What’s with all this wilful blindness in top doctors globally about the risks of statins? After all, evidence shows these blockbusters drugs are not effective for cardiovascular prevention. Claims about statins’ efficacy and safety are simply not evidence-based.
Oxford University’s statins researcher Prof Rory Collins appears oblivious to that. It’s as if he genuinely doesn’t know these drugs have done more for drug makers’ profits than patients’ wellbeing. British journalist Jerome Burne says Collins belongs to the ‘never apologise, never explain’ school of argument. Here, Burne explains the ‘bizarre history’. of statins. And just why it took 30 years for the increased risk of diabetes with statin use to emerge. It’s a brilliant read about the antics of drug companies and doctors in their thrall. – Marika Sboros
By Jerome Burne*
Last week the Lancet published a massive piece of research extolling the benefits of statins. Its headline message: the benefits of statins are hugely underestimated and far outweigh any harm.
It came garlanded with the full majesty of the medical profession. Thirty pages long with 28 authors, 300 references and a declaration of interests that filled 44 lines of small type and mentioned more than 20 of the largest pharmaceutical companies.
This juggernaut was designed to bury the widely publicised doubts about the effectiveness and safety of these drugs already prescribed to 6 million people.
“This study will give patients and doctors the confidence in statins as a life-saving medication,” declared the Chief Executive of the charity Heart UK.
So that’s that then. All those worries about large numbers stopping taking the drugs because of side-effects, links with diabetes and cataracts, studies showing that hundreds of healthy people with a small risk of heart disease have to take them for one to benefit, all laid to rest.
Or are they?
This hasn’t come out of nowhere; it arrives with a long and frequently bizarre history. The lead researcher – Professor Sir Rory Collins – has been publishing papers saying much the same thing for decades. Six years ago one of his papers, also in the Lancet, was the basis for a change to NICE guidelines which recommended a doubling of the number of people eligible for statins because they were so safe and effective.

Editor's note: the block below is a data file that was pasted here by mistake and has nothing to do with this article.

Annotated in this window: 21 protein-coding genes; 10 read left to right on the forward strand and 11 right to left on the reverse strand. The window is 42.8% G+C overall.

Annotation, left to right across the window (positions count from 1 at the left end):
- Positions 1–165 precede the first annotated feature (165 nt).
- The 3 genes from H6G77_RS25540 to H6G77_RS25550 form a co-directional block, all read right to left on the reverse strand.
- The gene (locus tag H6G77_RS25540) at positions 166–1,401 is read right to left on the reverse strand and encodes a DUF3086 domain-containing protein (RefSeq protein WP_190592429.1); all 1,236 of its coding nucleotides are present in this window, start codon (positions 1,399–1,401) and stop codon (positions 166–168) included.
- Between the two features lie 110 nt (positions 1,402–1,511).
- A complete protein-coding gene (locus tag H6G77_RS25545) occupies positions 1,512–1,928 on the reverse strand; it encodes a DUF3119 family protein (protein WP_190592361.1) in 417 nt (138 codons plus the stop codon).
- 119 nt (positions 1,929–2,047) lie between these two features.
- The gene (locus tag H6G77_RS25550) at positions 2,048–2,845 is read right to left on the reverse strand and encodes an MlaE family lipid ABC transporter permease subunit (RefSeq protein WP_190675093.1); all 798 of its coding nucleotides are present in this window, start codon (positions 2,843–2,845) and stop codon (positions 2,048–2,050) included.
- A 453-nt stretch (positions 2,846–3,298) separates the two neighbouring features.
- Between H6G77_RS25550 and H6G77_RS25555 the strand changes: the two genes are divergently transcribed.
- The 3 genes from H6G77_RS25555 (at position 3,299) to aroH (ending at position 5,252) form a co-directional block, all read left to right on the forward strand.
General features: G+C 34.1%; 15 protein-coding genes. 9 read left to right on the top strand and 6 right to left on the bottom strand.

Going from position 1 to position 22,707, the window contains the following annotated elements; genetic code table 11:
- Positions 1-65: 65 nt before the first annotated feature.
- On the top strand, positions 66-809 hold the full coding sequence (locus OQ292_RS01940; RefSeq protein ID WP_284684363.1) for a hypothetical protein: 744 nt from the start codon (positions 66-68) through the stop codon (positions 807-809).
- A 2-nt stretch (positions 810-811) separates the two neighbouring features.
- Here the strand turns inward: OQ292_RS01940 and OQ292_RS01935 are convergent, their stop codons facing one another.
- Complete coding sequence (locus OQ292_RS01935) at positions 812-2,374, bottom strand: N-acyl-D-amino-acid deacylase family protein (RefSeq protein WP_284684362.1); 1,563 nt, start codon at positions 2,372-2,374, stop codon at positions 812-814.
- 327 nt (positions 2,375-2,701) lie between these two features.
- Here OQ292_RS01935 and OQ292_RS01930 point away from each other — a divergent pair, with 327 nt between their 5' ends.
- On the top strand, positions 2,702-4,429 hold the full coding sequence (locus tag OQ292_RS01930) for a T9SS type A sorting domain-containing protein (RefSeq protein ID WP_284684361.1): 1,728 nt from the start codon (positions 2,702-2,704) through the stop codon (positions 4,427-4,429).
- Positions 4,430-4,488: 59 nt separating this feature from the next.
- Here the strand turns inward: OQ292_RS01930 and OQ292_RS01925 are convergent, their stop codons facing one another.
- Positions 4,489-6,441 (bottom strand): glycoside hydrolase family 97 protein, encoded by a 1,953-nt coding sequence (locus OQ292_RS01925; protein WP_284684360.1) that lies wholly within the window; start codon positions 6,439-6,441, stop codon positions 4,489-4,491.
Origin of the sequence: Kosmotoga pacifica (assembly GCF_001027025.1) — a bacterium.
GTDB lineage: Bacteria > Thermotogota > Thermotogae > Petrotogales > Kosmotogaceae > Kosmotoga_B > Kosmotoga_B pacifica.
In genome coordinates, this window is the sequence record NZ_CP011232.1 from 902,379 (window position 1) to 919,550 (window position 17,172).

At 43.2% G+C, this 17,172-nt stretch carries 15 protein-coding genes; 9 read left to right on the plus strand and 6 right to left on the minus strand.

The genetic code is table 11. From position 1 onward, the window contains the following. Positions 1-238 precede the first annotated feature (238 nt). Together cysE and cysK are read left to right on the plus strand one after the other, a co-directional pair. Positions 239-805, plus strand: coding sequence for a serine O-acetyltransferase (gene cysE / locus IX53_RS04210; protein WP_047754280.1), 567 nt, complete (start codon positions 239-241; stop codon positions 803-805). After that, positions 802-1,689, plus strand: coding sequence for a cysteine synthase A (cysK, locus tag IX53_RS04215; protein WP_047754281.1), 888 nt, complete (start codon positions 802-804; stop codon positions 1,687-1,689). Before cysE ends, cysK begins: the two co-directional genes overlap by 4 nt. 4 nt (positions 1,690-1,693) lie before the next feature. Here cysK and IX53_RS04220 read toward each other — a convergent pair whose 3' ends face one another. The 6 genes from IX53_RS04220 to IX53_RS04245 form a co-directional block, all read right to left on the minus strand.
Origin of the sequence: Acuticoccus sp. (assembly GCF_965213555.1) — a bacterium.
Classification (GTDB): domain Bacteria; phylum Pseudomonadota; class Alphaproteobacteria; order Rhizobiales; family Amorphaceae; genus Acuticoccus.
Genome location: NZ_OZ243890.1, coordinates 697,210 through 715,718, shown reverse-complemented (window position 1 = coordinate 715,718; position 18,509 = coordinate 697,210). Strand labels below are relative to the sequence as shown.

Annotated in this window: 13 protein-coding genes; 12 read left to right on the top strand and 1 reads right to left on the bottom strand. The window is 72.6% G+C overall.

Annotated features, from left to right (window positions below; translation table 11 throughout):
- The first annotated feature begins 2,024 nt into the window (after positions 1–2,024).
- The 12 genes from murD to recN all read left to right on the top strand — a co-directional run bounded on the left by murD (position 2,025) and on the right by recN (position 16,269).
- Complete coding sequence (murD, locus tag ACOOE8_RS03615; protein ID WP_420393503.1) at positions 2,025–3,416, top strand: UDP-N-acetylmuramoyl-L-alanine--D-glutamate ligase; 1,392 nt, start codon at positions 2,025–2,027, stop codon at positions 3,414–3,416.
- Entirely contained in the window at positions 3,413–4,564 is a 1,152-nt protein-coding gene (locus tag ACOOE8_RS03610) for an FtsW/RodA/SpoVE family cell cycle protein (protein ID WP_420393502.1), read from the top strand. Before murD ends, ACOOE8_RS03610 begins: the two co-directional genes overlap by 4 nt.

But this latest recitation of the benefits is unlikely to settle the many doubts about statins because, like all the others, it totally ignores the reasons why many researchers and clinicians don’t trust Professor Collins’ research. It’s all based on data from trials run by pharmaceutical companies which no researchers other than he and his team in Oxford are allowed to see.
Click here to read: STATINS: MAD, BAD WORLD OF CHOLESTEROL DRUGS
Everyone now agrees that keeping the full results from trials secret makes them unscientific and unreliable. Despite repeated requests, the institute Collins heads – the CCT in Oxford – resolutely refuses to let the light in on the dark matter in his vaults. Instead, he repeatedly accuses his critics of killing people by casting doubts on statin’s effectiveness.
Alarmingly, the Lancet seems to have taken up this “killing patients” defence. An editorial makes the case that research challenging medical orthodoxy should be checked especially carefully and possibly not published.
Authoritarian support for the status quo is common in politics and religion. It’s not supposed to be part of science. A far stronger case could be made for not publishing research based on hidden data.
If you are looking for a short explanation of why the latest Lancet paper, despite its heavyweight support, is not the final word, you could stop now. If you’d like to know more about the other side of the statin propaganda picture, please read on.
Click here to read a full version of Massive statin trial that aims to silence all the critics. The iron fist in an evidence-based glove.
- Jerome Burne is an award-winning medical journalist, and editor of HealthInsightUK.
- Follow me on Twitter @MarikaSboros
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